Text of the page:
Sometimes, I speculate about the nature of my great-grandparents’ marriage.
My great-grandfather Emil was a young widower with a 3-year old child when he married Helene 10 months after the tuberculosis death of his first wife, Rosalia. Helene was a somewhat of a spinster by 1908’s norms: at 34, this was her first marriage. The one tangible sort of fact I know about Helene was that she liked to read (one of her nephews once wrote me that she would be delighted that I was going to library school because she loved to read so much) and I unfairly begin to typecast her as a bookish old maid, set up into a marriage of practicality. Perhaps this was not the case – perhaps Helene, the oldest daughter, was taking care of her dying mother and aging father before this or maybe she was jilted by an unfaithful lover. Whatever the case, I still wonder because there is no one who can tell me otherwise. I wonder if they were set up by family members or mutual acquaintances, or if they already knew each other because their families issued from the same almost-neighboring villages in Slovakia. Transposed into the city of Vienna, these familial and geographic connections might have been what threw them together – and I like to suspect it is, regardless of the nature of this marriage itself. I wonder if in fact I am wrong – that this was not a marriage of convenience and practicality – but I am hard-pressed to really believe it otherwise. Whatever the case, Helene and Emil were married for thirty years, until Emil’s death in 1938, and lived comfortably in Vienna with their two sons – Hans, the above mentioned 3-year old who did not know Helene wasn’t his birth mother until he was an adult, and my grandfather, Franz, who was born the year after their marriage.
Emil, as I have mentioned before, was a man with rich tastes. He enjoyed good food and drink, but he also enjoyed women. I don’t know if there was more than one mistress – maybe there was just the one – but this also makes me wonder about the nature of his marriage to my great-grandmother, and the complexity of the relationships that bound them, his mistress, and his children.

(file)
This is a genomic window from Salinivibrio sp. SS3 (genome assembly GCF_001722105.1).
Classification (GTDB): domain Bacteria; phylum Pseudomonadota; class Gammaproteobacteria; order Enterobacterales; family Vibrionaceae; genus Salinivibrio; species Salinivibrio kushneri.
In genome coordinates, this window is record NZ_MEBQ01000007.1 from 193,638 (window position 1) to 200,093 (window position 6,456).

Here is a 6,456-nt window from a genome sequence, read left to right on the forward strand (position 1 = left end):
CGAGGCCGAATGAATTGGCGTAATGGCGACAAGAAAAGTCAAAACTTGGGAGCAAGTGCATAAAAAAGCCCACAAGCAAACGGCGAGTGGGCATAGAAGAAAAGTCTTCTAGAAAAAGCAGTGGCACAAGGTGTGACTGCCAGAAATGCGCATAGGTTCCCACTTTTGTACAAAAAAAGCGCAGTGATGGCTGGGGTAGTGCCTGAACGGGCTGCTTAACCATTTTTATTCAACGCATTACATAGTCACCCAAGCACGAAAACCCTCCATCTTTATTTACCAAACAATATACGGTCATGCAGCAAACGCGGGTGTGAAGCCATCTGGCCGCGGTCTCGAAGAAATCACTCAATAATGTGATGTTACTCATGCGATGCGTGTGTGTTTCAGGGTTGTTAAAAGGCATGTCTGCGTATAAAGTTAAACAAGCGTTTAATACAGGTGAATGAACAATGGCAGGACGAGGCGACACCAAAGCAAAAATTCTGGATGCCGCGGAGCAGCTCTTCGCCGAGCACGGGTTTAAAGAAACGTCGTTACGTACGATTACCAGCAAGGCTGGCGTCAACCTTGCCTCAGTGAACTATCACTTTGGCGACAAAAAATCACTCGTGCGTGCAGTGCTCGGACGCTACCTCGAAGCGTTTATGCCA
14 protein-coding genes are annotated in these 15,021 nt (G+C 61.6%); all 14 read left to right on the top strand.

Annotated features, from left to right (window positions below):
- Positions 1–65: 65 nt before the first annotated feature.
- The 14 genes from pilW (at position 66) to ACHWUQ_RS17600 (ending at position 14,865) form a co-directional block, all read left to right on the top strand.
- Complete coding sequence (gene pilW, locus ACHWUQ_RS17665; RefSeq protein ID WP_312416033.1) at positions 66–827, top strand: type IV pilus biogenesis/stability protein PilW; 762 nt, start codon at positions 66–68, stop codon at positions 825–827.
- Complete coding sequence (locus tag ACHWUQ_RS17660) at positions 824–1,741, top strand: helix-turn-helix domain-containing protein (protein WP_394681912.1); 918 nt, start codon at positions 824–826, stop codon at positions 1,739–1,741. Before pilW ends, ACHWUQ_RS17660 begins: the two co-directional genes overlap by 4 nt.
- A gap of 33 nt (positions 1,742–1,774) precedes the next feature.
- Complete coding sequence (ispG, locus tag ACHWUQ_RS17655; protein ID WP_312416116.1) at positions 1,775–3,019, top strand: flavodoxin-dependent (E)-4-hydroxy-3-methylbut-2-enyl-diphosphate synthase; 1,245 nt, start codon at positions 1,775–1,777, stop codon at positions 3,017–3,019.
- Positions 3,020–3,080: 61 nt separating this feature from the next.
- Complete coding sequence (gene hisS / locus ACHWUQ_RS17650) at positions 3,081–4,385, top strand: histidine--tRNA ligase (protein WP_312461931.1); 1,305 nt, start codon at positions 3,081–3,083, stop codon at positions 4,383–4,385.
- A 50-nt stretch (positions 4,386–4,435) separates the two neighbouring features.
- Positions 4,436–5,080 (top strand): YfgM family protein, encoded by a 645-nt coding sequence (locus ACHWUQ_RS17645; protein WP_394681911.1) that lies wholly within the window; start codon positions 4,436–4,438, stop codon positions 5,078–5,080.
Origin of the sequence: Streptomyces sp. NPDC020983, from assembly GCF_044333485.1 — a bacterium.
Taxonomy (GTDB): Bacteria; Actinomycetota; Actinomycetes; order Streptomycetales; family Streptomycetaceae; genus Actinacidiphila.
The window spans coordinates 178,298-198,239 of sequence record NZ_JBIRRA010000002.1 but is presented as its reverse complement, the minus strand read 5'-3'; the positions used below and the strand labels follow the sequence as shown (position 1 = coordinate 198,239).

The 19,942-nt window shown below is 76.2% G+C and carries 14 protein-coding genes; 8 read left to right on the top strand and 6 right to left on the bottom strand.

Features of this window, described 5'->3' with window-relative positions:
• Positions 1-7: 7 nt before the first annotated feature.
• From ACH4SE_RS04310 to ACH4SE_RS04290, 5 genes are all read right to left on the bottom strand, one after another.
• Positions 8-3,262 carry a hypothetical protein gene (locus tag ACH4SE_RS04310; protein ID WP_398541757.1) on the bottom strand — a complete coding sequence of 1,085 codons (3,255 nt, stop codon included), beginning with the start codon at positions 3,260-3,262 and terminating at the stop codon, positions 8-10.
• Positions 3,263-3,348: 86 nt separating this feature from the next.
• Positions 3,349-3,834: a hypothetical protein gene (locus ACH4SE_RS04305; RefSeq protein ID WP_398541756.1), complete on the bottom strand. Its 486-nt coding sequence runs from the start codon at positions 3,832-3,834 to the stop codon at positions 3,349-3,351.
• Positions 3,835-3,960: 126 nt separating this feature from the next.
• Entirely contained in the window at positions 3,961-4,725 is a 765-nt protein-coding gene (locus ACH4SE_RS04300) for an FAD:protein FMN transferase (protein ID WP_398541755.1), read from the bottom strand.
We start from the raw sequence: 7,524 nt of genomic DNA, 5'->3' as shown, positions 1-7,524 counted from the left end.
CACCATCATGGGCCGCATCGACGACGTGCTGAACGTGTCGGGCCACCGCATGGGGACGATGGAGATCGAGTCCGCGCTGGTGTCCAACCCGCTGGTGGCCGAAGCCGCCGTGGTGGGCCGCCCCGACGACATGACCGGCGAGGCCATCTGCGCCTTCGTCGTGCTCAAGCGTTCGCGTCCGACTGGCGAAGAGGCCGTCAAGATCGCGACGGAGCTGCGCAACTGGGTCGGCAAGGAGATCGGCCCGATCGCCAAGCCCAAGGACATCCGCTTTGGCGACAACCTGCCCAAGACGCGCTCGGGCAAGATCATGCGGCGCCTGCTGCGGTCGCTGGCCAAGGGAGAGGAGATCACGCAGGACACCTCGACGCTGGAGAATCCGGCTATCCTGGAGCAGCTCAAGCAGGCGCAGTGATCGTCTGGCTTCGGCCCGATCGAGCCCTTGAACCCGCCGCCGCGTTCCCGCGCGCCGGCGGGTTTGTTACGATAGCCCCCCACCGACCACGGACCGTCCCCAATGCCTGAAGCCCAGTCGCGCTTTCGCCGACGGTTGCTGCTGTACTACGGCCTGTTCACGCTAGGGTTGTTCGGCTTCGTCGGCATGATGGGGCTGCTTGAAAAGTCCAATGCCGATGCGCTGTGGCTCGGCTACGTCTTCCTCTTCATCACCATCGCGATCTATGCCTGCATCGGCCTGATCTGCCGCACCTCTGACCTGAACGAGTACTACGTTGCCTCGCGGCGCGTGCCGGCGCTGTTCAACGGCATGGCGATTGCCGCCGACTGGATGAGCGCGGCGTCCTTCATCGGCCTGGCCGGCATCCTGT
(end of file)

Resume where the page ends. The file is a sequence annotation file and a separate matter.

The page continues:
The story goes that Emil brought home a mistress from the Russian front after World War I. He was able to get some kind of cushy commission because of his status in Vienna (a clothier with a store on the Ringstrasse, who allegedly made clothes for the Emperor), and instead of fighting in the trenches, he lived in relative safety somewhere behind the front lines. The only story about this mistress is a painful one: one night, Emil and Helene went out to dinner somewhere Emil apparently frequented, but Helene did not. Before they were seated, the maître d’ asked, “and where is Mrs. Hoffer tonight?” not knowing that the lady he was accustomed to seeing in his establishment was the mistress, not the wife, a personage who was in fact right in front of him. I don’t know how the story ended, but I can speculate. I don’t know Helene well enough to know how she would have reacted, but I can speculate about that, too. I can also speculate about the emotions telling this story might have stirred up for my grandfather as he passed it on to my mother and aunt.
The mistress, of course, had a name, but that is not in the stories. I would bet cash money that my grandfather was well aware of what it was, but he never spoke it to anyone alive who can repeat it to me now.
Her name was Aloisia Swoboda and she was from the city of Breslau (now Wroclaw), Poland and twenty years Emil’s (and Helene’s) junior. I know this because she is mentioned in a codicil of Emil’s will, which I recently received from Vienna. This codicil was not the reason I sent for the will – in fact, I didn’t know it was going to be there at all because I did not know about the person whose existence was the reason for it being there. As such, it came as quite a shock to me to read this codicil and realize that I had a great-aunt named Emilie.
It came as even a greater shock to me that my grandfather necessarily knew about Emilie’s existence because he was the executor of this will and its codicil (which, by the way, provided for Emilie’s education until she came of age), but never once mentioned the fact that he had an illegitimate half-sister thirteen years younger than himself. This truth, scrupulously held, would have been a secret forever, were I not a snoop.
Were I not a snoop, my mother would never know the reason why her dad so vigorously rejected the idea that my younger sister be named “Emily,” in honor of Emil. And my heart wouldn’t break when I try to imagine the pain and the burden he felt, simultaneously despising and loving his father and loving and protecting his mother.
I don’t judge Emil for his indiscretions. Indeed, I would judge him a lot more if he hadn’t provided for Emilie and her mother. But it makes me speculate. And it makes me sad for my great-grandmother who loved to read.